Union University R.G. Lee Society of Fellows

"Managing Your Estate"
Ephesians 5:16

by Rev. Paul Veazey
Director of Denominational Support 
and Planned Giving
Union University
Jackson, TN

Rev. Paul Veazey

So you must be very careful how you live (walk), not thoughtlessly but thoughtfully, and continue to make the most of every opportunity you have, for the times are evil.

Ephesians 5:16-16, Williams

Dr. R. G. Lee wrote of the dying message of Dr. Samuel Palmer Brooks, president of Baylor University, to the senior class of 1931: “I stand on the border of mortal life, but I face eternal life. I look backward to the year of the past to see all pettiness, all triviality, shrink into nothing and disappear. Adverse criticism has no meaning now, only the worthwhile things, the constructive things that have been built for the good of mankind and the glory of God count now......Remember, my students, not to regard lightly nor to ridicule the sacred things, those worthwhile things. Hold them dear, cherish them....The compensation of blessings and sweetness at the last will glorify every hour of work and every heartache from hardship.”

In his letter to the Christians in Ephesus, Paul also stressed that every believer should be conscious of his daily lifestyle and its influence upon others. “How we walk,” is of extreme importance! The conduct of a believer is indeed a living testimony of his/her new life in Christ. In regards to this, we must be very careful. Our daily walk must be disciplined. It should always reflect our sincere love for Christ and His kingdom.

I do not remember the speaker, but a few years ago the following illustration was shared during a preaching conference in Nashville. It left a lasting impression upon my life.

A young man, much like the young ruler who requested of Jesus information on eternal life, asked his pastor to explain in a nutshell the ultimate of true Christian living. The pastor’s answer was brief but profound. He said, “Christian living is rightly managing one’s earthly estate. The motive should be love - love for God, love for others, and proper love of self.”

The management of one’s personal estate is definitely challenging and best understood as stewardship. The Bible teaches that every person is possessor of an estate. Whether conscious of the fact or not, each person is in charge of a share of the world’s good things. Our stewardship assignment began in creation (Genesis 1:26-28) and was reaffirmed in Christ: “You are not your own....you have been brought with a price” (1 Corinthians 6:1920, NASB).

The purpose of this message is to set forth some simple biblical truths relative to stewardship. Every Christian should be aware of the elementary principles of biblical stewardship and some of the fundamental reasons for stewardship. Thus, the probing question.....“ Are you managing your estate or is your estate managing you?”

  1. Elementary Principles of Stewardship

    As we consider stewardship, pledging, and doing God’s work in this world, let us get our priorities straight. Most important is the maintenance, expansion, witnessing, missions, growth, and education of the Lord’s church and the Lord’s work in this world. It is worthy of every commitment and sacrifice we can conceivably make. Not only for our sake, but for the sake of generations to come.

    And I say: God does believe in you and me. Matthew 25:15 says, “And to every man according to his several abilities....God gave these gifts. There is not a person listening to me today to whom God has not given something for which he is going to be held accountable and responsible. Therefore, stewardship is binding upon every one of us, regardless of what we have, what we have received, or what we think we have. The principles of stewardship and accountability are binding upon us because God believes in us enough to say, “I have entrusted you with something.” It may be little, it may be much - but He has entrusted you.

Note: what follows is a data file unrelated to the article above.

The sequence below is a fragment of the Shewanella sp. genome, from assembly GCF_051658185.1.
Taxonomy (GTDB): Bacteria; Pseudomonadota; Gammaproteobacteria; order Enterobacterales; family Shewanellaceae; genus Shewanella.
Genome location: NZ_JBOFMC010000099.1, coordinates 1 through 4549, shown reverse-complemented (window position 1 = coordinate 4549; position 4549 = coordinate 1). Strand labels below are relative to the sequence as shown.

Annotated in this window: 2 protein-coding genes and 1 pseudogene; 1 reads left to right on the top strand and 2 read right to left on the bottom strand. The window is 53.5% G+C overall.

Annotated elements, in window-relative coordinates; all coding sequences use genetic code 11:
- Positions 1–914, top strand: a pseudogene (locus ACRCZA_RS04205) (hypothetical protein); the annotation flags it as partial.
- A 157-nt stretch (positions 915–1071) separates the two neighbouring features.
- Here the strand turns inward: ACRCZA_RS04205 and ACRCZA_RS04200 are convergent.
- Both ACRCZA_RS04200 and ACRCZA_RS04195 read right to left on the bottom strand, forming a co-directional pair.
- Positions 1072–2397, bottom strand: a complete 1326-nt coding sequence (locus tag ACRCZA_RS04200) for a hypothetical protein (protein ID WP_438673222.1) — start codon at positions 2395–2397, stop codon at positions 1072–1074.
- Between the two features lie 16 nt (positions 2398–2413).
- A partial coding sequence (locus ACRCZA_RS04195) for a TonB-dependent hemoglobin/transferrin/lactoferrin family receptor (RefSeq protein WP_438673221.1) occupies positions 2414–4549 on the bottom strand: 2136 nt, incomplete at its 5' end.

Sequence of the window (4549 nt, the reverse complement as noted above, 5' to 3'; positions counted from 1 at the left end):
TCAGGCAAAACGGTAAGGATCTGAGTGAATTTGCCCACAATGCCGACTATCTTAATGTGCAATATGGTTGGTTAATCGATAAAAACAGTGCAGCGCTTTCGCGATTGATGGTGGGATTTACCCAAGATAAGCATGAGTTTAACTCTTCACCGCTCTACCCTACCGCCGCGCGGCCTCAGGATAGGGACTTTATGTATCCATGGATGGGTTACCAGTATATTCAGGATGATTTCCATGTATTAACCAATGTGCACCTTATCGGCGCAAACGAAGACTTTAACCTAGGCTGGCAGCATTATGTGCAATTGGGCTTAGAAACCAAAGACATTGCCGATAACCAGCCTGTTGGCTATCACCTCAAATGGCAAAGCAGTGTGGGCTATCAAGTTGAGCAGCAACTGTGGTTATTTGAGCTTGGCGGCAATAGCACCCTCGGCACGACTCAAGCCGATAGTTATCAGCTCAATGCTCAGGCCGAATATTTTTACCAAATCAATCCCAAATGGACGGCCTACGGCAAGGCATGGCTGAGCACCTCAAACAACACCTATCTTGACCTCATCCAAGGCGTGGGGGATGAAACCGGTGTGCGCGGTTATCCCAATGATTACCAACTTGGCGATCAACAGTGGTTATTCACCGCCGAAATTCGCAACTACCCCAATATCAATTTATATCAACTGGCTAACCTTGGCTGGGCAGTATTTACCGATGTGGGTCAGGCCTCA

Then the question is not, “Will I be a steward?”, but “What kind of steward (manager) will I be?” Birth introduces one to stewardship. Salvation raises the level of this stewardship to a new plane. It’s focus is now upon Christ, our Savior. He lives in us. As one commits more and more of himself to the Lord, he soon becomes more knowledgeable of his role as a steward. He can now begin to bear fruits for the Lord’s kingdom through the giving of time, talents, and resources.

    The great preacher and teacher Dr. R. G. Lee of Bellevue Baptist Church in Memphis said, “Our ambassadorial assignment from God is to yield ourselves and our all in complete surrender to Jesus Christ.” It is through surrender that we discover our true identity. It is through surrender that we understand our real purpose in life. It is through surrender that we become disciples of Christ. Yes, when we surrender ourselves in service, Christ becomes the focus of our lives. As Paul said, “I have been crucified with Christ and I no longer live, but Christ lives in me. The life I live in the body, I live by faith in the Son of God, who loved me and gave himself for me” (Galatians 2:20).

    The basic principle of stewardship outlined by Paul to the Christians in Ephesus reminds them of their responsibility to live like Christ. He stated we should always be aware of our life, its purpose, and the way we are living before others. We must be careful not to waste the opportunities entrusted to us.

    Someone has written, “I am a part of every man I meet. If I hurt him, I hurt myself. If I praise him, I praise myself. Mankind is the creation of God, and although each of us is separate, we are all the same - God’s creation.” We must manage our own personal estate.

  2. Proper Giving Involves Godly Motivation

    Giving for Christian causes should not be done in an unchristian manner; it is not to be forced. If we give from improper motivation, a need may be met, yet we will deny ourselves the blessings found in giving.

    Giving is not to be prompted by psychological manipulation, but rather by intelligent and deliberate consideration of the needs of others, of our resources, and our relationship to God. Bringing together needs to be met and the need for Christians to give enables us to enter into the fellowship of giving with Christ (Matthew 25:31-40). Such giving does not produce a spasmodic spirit of emotional response, but properly sustains the Christian lifestyle of giving.

    Giving is to be motivated by agape love. Without this motivation, it is a meaningless act and does not enhance the worth and witness of a Christian (1 Corinthians 13:1-3).

    My parents sacrificed for me repeatedly. I often questioned why they did it. They always said they found joy in giving to me; more joy than in receiving. I did not understand then, but as a father I now know that in giving to those I love, I find my greatest joy. I look for ways to love my children. “It is more blessed to give than to receive” (Acts 20:35). It is in giving that we express love as God intended. In expressing Christlike love, we find reasons for living as a good steward and news ways for giving.